The Rooney Rule was not created to be an obstacle to hirings, either on NFL sidelines or in front offices. Yet that’s exactly how it appears teams are viewing it. Deepen the pool of candidates? No, check off a box before grabbing the guy they wanted all along.
The Raiders are sending that perception all over the football world in their reported attempt to hire Jon Gruden as head coach. The Browns sent the same perception last month when they hired John Dorsey as general manager. If they weren’t actually sidestepping the league rule by creating window-dressing job interviews with token candidates, they did a great impression of it.
The NFL gave the Browns a pass, on the absolute thinnest of arguments, even as John Wooten of the Fritz Pollard Alliance said to USA Today of the Browns’ process: “I am livid that the Browns would totally ignore the work all of us do to make the Rooney Rule meaningful.”
Sham interviews drain the rule of all its meaning. Yet there’s no way any non-white candidate the Raiders interview now in the middle of their Gruden negotiations can possibly be taken seriously.
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It’s the same problem the NFL had before the rule was put in place in 2003, and at various times since. Baseball runs into the same problem; their total of minority managers has risen to four, from three last season, but still far down from 10 in 2009. College football encounters it regularly, too. Baseball has a version of the Rooney Rule. The NCAA does not.
Failing to hire diverse candidates is problematic enough. The Fritz Pollard people make the effort to serve teams a list of candidates every hiring season. They fight constantly against impediments like the recent swerve toward head coaches with offensive play-calling experience, positions from which minority coaches are steered away.
Yet that’s small potatoes compared to organizations openly mocking the spirit and letter of the rule itself, circling back to cross off “Rooney Rule interview” before planning the big introductory press conference. The Browns reportedly weren’t even transparent about their check-the-box interview. Similarly, info about the Raiders’ dance with Gruden is all over the place, but not a word about how they’ll dodge NFL discipline, the way the Lions could not in 2003 when they ignored the rule in hiring Steve Mariucci.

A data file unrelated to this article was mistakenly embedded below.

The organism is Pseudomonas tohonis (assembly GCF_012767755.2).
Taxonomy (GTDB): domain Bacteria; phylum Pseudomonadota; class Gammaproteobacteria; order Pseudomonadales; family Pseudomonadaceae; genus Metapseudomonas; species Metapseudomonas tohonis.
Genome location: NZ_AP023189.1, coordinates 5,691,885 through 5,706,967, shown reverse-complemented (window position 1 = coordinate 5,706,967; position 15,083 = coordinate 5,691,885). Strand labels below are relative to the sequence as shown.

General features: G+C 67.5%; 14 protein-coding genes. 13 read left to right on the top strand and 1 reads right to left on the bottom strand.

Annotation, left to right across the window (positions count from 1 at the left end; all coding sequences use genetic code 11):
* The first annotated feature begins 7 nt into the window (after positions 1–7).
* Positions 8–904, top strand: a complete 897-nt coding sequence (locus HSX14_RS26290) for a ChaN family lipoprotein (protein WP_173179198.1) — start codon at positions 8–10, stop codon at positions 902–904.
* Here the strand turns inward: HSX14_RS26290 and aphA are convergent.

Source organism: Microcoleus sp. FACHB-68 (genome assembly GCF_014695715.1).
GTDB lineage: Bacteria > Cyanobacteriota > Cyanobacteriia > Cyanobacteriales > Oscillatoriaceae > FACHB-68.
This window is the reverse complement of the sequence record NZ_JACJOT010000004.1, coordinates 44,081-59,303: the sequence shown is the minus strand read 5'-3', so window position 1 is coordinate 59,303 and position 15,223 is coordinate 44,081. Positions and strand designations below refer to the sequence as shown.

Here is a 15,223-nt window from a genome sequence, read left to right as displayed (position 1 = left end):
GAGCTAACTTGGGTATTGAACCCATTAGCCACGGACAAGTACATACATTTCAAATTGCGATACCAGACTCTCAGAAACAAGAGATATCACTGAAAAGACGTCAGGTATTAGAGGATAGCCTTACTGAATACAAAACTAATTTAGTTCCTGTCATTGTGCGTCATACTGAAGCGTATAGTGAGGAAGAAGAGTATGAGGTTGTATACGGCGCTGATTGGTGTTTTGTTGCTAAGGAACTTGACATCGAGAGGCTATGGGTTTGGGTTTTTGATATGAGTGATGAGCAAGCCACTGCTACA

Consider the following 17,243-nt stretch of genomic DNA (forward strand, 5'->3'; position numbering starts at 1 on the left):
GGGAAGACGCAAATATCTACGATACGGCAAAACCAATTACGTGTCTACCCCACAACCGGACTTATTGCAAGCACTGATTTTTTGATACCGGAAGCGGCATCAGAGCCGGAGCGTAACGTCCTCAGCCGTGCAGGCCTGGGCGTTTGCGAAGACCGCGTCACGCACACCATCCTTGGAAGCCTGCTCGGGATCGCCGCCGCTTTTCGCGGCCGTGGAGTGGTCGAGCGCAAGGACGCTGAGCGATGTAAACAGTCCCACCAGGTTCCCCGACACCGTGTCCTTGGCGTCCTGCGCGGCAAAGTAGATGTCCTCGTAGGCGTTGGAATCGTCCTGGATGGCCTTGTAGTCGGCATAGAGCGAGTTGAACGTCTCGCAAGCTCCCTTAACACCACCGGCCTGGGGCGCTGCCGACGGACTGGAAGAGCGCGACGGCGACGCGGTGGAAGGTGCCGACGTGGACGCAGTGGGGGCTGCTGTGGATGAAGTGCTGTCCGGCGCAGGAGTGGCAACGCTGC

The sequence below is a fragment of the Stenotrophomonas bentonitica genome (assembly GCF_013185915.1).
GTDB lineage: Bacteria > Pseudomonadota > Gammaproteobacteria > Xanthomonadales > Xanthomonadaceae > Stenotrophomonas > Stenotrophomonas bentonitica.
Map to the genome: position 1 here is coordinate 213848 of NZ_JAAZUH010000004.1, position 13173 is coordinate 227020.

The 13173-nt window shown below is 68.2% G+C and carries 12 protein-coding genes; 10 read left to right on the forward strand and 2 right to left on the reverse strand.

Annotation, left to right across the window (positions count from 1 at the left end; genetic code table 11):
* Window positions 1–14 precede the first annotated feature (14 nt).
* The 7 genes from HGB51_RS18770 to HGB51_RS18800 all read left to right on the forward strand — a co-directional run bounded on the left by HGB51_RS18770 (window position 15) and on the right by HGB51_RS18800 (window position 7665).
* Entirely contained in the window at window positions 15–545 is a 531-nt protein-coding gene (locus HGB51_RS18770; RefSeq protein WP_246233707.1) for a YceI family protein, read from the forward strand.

The ugly ironies in the recent cases are overwhelming. Al Davis, the late father of current Raiders owner Mark Davis, never needed a league rule to hire Tom Flores, Art Shell or Amy Trask. Also, Reggie McKenzie, the Raiders’ general manager, who got his job the old-fashioned way — paid his dues for years, then got a chance from his old organization — spoke out against token interviews “just to satisfy the rule.”
He said that in 2013, when the NFL managed to hire zero minority candidates for eight head-coaching and seven general manager openings that offseason. The lowlights: The Chiefs essentially pulled a Raiders in hiring ex-Eagles coach Andy Reid after just four days, while meeting the minimum Rooney Rule requirements; and the offensive coordinator of the Super Bowl-champion Ravens, Jim Caldwell, did not get a single interview.
As for the Browns, team owner Jimmy Haslam fired one of the few minority general managers in the league, Sashi Brown, to accelerate his drive to get Dorsey before another team did. Because this isn’t a zero-sum game, Haslam’s insistence on keeping his African-American head coach, Hue Jackson (who got an overdue second chance as a head coach two seasons ago), doesn’t balance out his walking on the edge of the rule on his front-office ploy.
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Meanwhile, it is baffling how the Raiders (one winning season in their last 16) and Browns (two winning seasons out of 19) can justify sticking to the same old hiring routines at the expense of an explicit policy aimed at altering those routines.
Back in 2016, when pioneering head coach Dennis Green died, his role in opening previously-locked doors to NFL coaching was lauded. The recent shenanigans with the Raiders and Browns, though, are a reminder that the NFL runs in place more than it moves forward on this.
Either teams want to follow the Rooney Rule, or they don’t.
If they don’t, there should be consequences … beyond the ones they keep suffering on the field, that is.